6. Click Reset Simulation in the Simulation Panel. Notice that the ARP envelop is no longer present. This has reset the simulation but has not cleared any configuration changes or dynamic table entries, such as ARP table entries. The ARP request is not necessary to complete the ping because PC-A already has the MAC address in the ARP table.
  7. Click Capture / Forward. The ICMP envelop will moved from the source to the switch and stop. The Capture / Forward allows you to move the simulation one step at a time. Continue selecting the Capture/Forward until you complete the event.
  8. Choose the Power Cycle Device button on the bottom left, above the device icons.
  9. An error message will appear asking you to confirm reset. Click Yes. Now both the ICMP and ARP envelops are present again. The power cycle will clear any configuration changes not saved and will clear all dynamic table entries, such as the ARP and MAC table entries.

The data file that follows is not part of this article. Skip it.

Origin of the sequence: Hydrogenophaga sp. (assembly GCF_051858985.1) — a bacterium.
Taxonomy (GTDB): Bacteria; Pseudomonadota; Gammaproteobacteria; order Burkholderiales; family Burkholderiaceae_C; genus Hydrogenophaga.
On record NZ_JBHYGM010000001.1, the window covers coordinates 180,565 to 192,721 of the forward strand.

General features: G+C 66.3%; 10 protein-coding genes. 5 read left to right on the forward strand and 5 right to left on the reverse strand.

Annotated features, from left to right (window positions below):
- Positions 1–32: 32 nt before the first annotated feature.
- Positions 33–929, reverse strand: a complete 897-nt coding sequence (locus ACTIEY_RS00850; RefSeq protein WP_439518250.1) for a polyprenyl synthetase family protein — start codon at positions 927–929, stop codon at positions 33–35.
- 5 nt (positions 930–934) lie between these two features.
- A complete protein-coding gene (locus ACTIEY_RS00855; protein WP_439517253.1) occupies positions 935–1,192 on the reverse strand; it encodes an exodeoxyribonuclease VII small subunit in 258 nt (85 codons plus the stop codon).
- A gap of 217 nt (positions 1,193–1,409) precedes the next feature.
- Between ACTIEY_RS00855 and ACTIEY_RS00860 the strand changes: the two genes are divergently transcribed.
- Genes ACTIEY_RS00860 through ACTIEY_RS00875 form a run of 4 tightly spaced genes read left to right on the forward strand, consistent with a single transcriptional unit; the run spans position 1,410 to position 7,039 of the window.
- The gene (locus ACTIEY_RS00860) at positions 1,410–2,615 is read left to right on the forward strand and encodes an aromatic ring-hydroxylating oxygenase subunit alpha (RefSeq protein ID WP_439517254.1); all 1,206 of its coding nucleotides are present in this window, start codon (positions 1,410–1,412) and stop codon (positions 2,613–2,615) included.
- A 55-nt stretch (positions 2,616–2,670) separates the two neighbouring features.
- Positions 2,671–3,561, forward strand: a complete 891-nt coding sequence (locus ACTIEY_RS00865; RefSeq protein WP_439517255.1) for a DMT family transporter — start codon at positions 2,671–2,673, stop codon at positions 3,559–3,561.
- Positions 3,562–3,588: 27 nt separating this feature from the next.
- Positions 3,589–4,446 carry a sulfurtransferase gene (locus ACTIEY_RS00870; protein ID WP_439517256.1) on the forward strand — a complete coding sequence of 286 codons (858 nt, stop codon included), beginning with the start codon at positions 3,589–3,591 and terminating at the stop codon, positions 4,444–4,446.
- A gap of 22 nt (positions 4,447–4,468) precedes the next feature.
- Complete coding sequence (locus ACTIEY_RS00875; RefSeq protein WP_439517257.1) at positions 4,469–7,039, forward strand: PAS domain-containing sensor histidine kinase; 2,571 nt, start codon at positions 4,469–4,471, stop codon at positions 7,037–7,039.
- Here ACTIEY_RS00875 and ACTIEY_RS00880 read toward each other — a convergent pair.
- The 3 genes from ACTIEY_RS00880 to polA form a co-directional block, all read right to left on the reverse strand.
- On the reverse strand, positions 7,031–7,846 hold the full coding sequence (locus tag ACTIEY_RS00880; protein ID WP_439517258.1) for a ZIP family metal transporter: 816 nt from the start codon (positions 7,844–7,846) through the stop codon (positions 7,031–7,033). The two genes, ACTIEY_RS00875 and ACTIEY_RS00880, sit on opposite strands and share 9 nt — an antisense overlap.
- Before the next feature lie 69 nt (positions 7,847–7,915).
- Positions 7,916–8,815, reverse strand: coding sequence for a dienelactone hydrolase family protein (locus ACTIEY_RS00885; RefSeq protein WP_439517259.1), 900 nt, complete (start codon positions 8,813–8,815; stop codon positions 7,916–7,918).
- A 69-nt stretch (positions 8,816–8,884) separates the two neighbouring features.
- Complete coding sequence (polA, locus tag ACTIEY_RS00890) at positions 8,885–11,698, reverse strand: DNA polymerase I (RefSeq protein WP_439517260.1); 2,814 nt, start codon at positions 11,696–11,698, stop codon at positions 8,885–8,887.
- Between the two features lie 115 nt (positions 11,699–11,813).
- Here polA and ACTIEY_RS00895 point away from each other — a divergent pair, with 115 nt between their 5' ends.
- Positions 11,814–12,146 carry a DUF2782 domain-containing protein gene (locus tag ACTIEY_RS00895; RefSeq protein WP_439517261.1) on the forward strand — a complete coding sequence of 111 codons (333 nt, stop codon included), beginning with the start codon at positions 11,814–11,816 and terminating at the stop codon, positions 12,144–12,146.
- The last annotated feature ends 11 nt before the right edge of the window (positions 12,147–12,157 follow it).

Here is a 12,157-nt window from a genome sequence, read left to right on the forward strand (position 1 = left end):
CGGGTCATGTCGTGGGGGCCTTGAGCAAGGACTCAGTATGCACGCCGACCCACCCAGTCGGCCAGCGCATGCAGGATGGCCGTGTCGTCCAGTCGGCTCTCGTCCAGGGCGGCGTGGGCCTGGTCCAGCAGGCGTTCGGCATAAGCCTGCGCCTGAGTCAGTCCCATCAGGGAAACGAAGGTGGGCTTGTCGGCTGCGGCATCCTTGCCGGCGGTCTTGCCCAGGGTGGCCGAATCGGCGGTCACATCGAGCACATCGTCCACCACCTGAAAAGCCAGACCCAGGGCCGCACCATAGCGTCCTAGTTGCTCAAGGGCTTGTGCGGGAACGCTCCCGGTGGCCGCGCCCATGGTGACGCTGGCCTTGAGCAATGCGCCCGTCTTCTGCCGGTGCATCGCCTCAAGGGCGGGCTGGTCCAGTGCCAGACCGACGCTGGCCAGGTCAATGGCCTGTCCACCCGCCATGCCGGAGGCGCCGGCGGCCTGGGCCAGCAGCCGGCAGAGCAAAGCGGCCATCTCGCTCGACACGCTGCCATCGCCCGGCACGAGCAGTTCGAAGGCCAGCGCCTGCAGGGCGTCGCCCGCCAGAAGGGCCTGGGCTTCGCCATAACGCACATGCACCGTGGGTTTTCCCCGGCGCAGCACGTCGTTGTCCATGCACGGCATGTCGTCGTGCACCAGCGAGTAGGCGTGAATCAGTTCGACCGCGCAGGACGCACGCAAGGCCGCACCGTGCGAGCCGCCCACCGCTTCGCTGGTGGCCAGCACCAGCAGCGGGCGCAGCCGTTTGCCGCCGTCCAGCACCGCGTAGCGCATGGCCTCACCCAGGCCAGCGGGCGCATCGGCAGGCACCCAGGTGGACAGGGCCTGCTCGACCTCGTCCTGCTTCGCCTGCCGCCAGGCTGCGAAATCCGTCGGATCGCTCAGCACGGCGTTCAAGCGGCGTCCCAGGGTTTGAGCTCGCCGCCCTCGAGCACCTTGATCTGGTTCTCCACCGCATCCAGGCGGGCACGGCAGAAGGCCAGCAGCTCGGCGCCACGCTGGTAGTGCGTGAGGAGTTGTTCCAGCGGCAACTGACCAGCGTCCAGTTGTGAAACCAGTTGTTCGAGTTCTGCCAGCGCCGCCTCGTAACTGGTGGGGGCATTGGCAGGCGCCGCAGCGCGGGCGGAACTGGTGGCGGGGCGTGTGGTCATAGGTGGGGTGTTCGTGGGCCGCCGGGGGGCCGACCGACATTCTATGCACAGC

10. Exit the simulation mode and allow the network to converge.
  11. After the network has converged, enter the simulation mode.

Step 4: View ARP Tables on each PC.

  1. Click Auto Capture / Play to repopulate the ARP table on the PCs. Click View Previous Event when the buffer is full.
  2. Select the magnifying glass on the right vertical tool bar.
  3. Click PC-A. The ARP table for PC-A will appear. Notice that PC-A has an ARP entry for PC-C. View the ARP tables for PC-B and PC-C as well. Close all ARP table windows.
  4. Click the select tool on the right vertical tool bar. (this is the first icon present in the toolbar)
  5. Click PC-A and select the Desktop tab.
  6. Select the Command Prompt and type the command arp -a and press enter to view the ARP table from the desktop view. Close the PC-A configuration window.
  7. Examine the ARP tables for PC-B and PC-C.
  8. Close the Command Prompt window.
  9. Click check results to verify that the topology is correct.